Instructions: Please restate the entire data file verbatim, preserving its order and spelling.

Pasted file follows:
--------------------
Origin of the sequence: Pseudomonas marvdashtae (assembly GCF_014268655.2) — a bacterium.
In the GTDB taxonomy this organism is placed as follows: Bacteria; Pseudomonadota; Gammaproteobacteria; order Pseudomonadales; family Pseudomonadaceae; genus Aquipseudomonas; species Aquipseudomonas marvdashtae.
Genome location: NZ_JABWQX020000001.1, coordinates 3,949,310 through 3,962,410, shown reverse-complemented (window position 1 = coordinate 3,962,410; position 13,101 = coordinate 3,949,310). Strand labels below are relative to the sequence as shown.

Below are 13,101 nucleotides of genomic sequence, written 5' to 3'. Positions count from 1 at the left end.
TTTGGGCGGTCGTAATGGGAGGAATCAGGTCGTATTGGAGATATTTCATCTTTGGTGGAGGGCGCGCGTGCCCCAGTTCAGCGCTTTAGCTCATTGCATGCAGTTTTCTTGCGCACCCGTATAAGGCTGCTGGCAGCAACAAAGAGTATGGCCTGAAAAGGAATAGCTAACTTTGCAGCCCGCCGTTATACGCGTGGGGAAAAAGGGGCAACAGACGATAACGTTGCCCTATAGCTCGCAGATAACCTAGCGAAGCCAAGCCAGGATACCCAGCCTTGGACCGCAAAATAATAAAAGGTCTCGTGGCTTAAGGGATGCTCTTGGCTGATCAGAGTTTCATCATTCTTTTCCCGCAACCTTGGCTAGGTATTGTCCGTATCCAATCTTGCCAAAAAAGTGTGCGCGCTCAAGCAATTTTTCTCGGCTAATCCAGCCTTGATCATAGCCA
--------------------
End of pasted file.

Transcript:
Origin of the sequence: Pseudomonas marvdashtae (assembly GCF_014268655.2) — a bacterium.
In the GTDB taxonomy this organism is placed as follows: Bacteria; Pseudomonadota; Gammaproteobacteria; order Pseudomonadales; family Pseudomonadaceae; genus Aquipseudomonas; species Aquipseudomonas marvdashtae.
Genome location: NZ_JABWQX020000001.1, coordinates 3,949,310 through 3,962,410, shown reverse-complemented (window position 1 = coordinate 3,962,410; position 13,101 = coordinate 3,949,310). Strand labels below are relative to the sequence as shown.

Below are 13,101 nucleotides of genomic sequence, written 5' to 3'. Positions count from 1 at the left end.
TTTGGGCGGTCGTAATGGGAGGAATCAGGTCGTATTGGAGATATTTCATCTTTGGTGGAGGGCGCGCGTGCCCCAGTTCAGCGCTTTAGCTCATTGCATGCAGTTTTCTTGCGCACCCGTATAAGGCTGCTGGCAGCAACAAAGAGTATGGCCTGAAAAGGAATAGCTAACTTTGCAGCCCGCCGTTATACGCGTGGGGAAAAAGGGGCAACAGACGATAACGTTGCCCTATAGCTCGCAGATAACCTAGCGAAGCCAAGCCAGGATACCCAGCCTTGGACCGCAAAATAATAAAAGGTCTCGTGGCTTAAGGGATGCTCTTGGCTGATCAGAGTTTCATCATTCTTTTCCCGCAACCTTGGCTAGGTATTGTCCGTATCCAATCTTGCCAAAAAAGTGTGCGCGCTCAAGCAATTTTTCTCGGCTAATCCAGCCTTGATCATAGCCA